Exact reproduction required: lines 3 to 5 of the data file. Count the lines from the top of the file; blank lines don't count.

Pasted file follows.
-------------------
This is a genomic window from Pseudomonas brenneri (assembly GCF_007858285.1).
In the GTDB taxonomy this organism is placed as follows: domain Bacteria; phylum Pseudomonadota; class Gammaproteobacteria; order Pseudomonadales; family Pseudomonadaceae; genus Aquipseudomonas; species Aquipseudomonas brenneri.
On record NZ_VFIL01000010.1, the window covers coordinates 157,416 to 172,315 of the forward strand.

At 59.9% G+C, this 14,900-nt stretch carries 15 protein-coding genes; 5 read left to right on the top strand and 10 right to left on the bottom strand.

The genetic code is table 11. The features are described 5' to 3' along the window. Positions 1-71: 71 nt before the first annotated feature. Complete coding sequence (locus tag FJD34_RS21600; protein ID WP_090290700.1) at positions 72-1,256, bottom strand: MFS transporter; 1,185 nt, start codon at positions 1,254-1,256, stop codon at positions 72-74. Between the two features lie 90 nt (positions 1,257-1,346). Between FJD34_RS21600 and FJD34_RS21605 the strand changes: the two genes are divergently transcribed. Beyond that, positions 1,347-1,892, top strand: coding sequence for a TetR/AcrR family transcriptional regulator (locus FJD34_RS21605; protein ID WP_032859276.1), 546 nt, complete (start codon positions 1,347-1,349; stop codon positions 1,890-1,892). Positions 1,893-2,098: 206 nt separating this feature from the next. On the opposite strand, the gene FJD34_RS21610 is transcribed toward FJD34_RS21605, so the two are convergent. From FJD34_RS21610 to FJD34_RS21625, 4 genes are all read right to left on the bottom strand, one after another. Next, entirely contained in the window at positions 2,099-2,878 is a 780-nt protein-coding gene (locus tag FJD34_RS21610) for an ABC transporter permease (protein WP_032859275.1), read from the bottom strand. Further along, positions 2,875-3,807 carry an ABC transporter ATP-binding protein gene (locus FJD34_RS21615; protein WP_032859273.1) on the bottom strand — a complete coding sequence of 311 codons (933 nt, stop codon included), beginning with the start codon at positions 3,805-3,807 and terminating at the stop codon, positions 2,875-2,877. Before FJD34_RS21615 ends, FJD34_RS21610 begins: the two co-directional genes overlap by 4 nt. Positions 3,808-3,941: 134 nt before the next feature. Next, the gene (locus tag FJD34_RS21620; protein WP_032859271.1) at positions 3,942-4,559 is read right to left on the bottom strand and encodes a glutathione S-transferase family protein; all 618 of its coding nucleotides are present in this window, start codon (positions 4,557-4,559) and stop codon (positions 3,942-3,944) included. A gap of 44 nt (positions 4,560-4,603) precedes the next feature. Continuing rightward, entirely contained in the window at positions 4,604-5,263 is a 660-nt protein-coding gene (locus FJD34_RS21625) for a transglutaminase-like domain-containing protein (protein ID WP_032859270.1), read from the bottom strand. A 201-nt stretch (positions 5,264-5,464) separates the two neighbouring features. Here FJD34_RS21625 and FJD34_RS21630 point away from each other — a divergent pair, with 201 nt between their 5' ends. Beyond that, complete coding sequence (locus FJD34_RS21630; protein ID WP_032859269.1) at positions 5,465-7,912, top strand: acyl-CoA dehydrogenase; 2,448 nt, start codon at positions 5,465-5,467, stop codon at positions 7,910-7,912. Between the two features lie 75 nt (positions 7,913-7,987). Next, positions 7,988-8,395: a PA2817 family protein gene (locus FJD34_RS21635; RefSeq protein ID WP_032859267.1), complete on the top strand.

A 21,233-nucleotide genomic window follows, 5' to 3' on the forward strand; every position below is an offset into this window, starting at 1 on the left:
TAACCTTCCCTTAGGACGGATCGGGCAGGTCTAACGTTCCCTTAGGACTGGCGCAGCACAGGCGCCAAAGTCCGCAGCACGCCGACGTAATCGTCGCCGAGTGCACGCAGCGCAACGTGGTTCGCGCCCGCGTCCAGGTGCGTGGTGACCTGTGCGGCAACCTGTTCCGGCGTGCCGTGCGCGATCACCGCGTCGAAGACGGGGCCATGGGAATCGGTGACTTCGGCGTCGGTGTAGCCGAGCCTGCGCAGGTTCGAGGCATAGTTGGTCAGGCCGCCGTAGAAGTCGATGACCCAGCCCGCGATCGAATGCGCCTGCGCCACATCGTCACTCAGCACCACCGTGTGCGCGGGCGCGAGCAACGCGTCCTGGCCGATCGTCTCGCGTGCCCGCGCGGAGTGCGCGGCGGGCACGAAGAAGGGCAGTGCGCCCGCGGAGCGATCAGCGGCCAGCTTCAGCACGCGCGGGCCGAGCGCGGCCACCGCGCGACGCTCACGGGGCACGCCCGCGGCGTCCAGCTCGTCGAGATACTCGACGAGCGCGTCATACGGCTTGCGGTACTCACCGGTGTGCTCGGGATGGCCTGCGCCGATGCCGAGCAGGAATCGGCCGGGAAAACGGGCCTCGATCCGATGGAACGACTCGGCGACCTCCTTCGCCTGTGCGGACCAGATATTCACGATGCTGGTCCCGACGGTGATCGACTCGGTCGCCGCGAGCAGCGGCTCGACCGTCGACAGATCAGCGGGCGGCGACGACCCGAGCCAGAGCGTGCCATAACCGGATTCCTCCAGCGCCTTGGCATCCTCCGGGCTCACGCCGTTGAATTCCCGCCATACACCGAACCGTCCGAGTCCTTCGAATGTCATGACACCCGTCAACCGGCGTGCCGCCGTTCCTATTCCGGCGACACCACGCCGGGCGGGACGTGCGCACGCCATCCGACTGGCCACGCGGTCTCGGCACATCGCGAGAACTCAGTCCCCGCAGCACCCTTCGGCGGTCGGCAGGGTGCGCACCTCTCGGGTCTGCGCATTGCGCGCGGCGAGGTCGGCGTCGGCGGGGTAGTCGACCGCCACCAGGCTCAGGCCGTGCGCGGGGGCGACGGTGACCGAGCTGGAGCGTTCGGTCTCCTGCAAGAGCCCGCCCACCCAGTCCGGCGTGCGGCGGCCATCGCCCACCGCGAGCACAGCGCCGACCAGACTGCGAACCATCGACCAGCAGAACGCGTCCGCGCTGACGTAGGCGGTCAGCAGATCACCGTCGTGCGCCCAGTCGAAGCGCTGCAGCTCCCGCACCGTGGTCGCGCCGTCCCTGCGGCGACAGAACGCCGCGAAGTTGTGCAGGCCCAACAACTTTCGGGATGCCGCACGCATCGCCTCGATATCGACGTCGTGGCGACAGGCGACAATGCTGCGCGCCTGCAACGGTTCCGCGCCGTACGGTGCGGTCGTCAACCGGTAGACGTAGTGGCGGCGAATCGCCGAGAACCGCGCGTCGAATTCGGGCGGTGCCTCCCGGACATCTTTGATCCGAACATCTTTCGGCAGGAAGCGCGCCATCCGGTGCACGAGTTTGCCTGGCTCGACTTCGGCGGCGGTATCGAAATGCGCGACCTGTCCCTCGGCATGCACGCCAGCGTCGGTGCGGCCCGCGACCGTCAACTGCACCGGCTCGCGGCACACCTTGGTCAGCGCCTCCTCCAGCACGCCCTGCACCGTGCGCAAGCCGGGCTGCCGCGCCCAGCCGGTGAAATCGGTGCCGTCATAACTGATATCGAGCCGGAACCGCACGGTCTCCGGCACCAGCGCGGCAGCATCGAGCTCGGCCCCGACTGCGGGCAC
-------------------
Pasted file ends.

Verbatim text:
On record NZ_VFIL01000010.1, the window covers coordinates 157,416 to 172,315 of the forward strand.

At 59.9% G+C, this 14,900-nt stretch carries 15 protein-coding genes; 5 read left to right on the top strand and 10 right to left on the bottom strand.

The genetic code is table 11. The features are described 5' to 3' along the window. Positions 1-71: 71 nt before the first annotated feature. Complete coding sequence (locus tag FJD34_RS21600; protein ID WP_090290700.1) at positions 72-1,256, bottom strand: MFS transporter; 1,185 nt, start codon at positions 1,254-1,256, stop codon at positions 72-74. Between the two features lie 90 nt (positions 1,257-1,346). Between FJD34_RS21600 and FJD34_RS21605 the strand changes: the two genes are divergently transcribed. Beyond that, positions 1,347-1,892, top strand: coding sequence for a TetR/AcrR family transcriptional regulator (locus FJD34_RS21605; protein ID WP_032859276.1), 546 nt, complete (start codon positions 1,347-1,349; stop codon positions 1,890-1,892). Positions 1,893-2,098: 206 nt separating this feature from the next. On the opposite strand, the gene FJD34_RS21610 is transcribed toward FJD34_RS21605, so the two are convergent. From FJD34_RS21610 to FJD34_RS21625, 4 genes are all read right to left on the bottom strand, one after another. Next, entirely contained in the window at positions 2,099-2,878 is a 780-nt protein-coding gene (locus tag FJD34_RS21610) for an ABC transporter permease (protein WP_032859275.1), read from the bottom strand. Further along, positions 2,875-3,807 carry an ABC transporter ATP-binding protein gene (locus FJD34_RS21615; protein WP_032859273.1) on the bottom strand — a complete coding sequence of 311 codons (933 nt, stop codon included), beginning with the start codon at positions 3,805-3,807 and terminating at the stop codon, positions 2,875-2,877. Before FJD34_RS21615 ends, FJD34_RS21610 begins: the two co-directional genes overlap by 4 nt. Positions 3,808-3,941: 134 nt before the next feature. Next, the gene (locus tag FJD34_RS21620; protein WP_032859271.1) at positions 3,942-4,559 is read right to left on the bottom strand and encodes a glutathione S-transferase family protein; all 618 of its coding nucleotides are present in this window, start codon (positions 4,557-4,559) and stop codon (positions 3,942-3,944) included. A gap of 44 nt (positions 4,560-4,603) precedes the next feature. Continuing rightward, entirely contained in the window at positions 4,604-5,263 is a 660-nt protein-coding gene (locus FJD34_RS21625) for a transglutaminase-like domain-containing protein (protein ID WP_032859270.1), read from the bottom strand. A 201-nt stretch (positions 5,264-5,464) separates the two neighbouring features. Here FJD34_RS21625 and FJD34_RS21630 point away from each other — a divergent pair, with 201 nt between their 5' ends. Beyond that, complete coding sequence (locus FJD34_RS21630; protein ID WP_032859269.1) at positions 5,465-7,912, top strand: acyl-CoA dehydrogenase; 2,448 nt, start codon at positions 5,465-5,467, stop codon at positions 7,910-7,912. Between the two features lie 75 nt (positions 7,913-7,987). Next, positions 7,988-8,395: a PA2817 family protein gene (locus FJD34_RS21635; RefSeq protein ID WP_032859267.1), complete on the top strand.